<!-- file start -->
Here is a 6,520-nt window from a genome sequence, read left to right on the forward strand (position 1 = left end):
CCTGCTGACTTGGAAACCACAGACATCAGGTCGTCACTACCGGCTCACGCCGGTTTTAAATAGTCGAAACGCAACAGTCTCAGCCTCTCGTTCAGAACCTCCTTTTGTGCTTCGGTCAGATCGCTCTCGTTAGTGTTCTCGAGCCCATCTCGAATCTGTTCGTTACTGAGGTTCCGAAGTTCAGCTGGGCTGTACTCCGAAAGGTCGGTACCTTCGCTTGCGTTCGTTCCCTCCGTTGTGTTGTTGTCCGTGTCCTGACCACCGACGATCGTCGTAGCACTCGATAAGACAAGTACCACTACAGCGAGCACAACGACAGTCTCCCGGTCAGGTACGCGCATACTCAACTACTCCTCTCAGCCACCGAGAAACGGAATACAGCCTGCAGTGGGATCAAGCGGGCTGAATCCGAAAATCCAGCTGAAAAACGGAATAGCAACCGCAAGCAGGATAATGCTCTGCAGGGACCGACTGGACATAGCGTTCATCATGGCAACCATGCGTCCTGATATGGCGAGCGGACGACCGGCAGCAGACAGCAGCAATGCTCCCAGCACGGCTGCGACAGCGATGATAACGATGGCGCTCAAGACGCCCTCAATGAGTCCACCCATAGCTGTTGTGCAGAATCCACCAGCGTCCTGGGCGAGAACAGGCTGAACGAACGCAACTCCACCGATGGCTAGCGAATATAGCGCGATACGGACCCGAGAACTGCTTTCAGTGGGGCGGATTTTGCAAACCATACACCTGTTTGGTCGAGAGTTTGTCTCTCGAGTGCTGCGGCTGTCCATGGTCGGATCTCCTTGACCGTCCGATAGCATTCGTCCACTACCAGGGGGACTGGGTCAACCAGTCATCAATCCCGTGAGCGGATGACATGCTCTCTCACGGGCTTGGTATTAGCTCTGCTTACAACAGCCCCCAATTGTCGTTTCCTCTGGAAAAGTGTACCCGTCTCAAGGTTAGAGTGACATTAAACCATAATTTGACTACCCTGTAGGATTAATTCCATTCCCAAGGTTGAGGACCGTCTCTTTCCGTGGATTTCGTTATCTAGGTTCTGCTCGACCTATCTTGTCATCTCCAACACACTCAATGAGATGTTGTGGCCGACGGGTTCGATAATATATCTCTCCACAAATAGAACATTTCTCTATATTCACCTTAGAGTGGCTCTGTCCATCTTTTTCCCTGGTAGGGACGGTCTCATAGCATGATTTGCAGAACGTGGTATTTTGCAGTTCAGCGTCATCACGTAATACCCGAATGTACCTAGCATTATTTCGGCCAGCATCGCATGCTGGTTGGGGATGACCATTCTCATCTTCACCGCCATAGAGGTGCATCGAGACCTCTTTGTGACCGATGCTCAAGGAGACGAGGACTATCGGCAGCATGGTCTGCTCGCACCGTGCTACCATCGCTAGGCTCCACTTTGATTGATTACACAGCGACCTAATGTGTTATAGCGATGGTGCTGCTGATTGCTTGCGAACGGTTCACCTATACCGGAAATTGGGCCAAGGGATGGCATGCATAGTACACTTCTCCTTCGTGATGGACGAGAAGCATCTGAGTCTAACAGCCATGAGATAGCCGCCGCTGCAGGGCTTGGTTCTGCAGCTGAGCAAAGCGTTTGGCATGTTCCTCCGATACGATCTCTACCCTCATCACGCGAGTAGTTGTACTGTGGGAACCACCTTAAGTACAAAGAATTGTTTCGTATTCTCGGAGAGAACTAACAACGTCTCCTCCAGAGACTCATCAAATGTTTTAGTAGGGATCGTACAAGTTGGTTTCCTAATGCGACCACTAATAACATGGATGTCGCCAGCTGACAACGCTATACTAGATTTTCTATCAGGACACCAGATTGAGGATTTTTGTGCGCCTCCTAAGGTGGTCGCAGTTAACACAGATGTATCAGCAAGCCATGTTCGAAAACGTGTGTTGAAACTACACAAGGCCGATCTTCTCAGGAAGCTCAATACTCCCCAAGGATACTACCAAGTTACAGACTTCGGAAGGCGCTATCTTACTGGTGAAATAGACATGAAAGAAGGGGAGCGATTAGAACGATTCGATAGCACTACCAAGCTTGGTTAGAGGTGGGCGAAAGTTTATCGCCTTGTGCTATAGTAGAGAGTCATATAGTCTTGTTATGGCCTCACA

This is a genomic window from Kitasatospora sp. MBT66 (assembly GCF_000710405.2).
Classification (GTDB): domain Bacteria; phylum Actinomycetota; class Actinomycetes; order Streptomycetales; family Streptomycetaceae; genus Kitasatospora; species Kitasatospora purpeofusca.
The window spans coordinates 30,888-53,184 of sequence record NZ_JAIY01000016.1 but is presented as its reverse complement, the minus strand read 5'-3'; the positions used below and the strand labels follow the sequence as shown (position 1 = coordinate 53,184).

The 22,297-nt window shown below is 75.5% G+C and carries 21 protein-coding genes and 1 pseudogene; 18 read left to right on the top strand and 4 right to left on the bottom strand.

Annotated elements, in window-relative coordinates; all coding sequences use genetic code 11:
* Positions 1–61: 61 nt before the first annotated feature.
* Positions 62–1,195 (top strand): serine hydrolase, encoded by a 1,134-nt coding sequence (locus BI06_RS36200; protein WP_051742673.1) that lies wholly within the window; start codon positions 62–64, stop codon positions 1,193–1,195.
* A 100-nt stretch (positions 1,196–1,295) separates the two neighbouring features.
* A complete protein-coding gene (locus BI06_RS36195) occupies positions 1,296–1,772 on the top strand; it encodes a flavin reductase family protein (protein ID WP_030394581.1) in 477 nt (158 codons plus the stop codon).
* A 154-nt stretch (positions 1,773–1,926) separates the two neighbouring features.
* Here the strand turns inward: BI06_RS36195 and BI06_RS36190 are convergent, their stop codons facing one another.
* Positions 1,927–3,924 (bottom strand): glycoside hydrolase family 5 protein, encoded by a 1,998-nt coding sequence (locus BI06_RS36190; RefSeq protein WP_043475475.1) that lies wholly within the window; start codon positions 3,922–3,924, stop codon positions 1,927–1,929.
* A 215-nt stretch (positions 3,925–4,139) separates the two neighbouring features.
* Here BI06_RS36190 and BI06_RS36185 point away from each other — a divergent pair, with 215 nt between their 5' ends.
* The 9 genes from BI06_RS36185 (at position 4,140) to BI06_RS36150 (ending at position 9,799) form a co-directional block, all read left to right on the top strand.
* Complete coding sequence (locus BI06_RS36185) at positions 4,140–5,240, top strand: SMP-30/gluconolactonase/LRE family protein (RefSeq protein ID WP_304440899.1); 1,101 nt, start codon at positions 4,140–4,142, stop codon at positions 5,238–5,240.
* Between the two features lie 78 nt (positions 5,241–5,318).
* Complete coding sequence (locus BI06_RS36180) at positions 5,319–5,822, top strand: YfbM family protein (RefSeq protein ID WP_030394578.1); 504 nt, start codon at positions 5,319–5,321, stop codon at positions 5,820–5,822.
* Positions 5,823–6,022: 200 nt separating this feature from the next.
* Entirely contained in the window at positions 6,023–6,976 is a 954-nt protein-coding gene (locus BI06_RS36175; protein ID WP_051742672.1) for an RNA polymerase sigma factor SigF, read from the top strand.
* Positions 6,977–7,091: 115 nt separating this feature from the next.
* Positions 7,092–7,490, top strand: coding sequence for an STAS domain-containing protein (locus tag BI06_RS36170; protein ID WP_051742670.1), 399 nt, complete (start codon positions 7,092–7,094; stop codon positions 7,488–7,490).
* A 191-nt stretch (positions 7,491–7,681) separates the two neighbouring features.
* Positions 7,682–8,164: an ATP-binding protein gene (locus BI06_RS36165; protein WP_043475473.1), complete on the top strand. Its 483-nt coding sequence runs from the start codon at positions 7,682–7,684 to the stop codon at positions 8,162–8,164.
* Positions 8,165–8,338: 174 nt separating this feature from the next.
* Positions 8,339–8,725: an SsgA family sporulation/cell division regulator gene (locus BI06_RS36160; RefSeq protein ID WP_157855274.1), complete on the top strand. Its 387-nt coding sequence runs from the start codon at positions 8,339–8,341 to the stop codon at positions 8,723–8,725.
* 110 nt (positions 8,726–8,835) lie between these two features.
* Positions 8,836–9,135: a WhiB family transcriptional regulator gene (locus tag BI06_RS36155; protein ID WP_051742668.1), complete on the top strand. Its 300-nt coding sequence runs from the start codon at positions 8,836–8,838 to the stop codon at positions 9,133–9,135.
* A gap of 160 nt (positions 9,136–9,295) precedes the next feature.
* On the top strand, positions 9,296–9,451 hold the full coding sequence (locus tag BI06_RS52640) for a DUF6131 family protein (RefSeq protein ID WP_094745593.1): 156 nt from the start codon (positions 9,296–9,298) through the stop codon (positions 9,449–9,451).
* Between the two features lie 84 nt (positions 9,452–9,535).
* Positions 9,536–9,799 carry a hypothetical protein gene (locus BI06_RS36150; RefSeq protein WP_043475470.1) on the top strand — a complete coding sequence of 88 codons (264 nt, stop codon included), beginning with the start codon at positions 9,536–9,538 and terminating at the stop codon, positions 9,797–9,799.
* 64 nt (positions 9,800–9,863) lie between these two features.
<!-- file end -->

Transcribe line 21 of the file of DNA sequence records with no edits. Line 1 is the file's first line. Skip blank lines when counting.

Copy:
* Positions 5,823–6,022: 200 nt separating this feature from the next.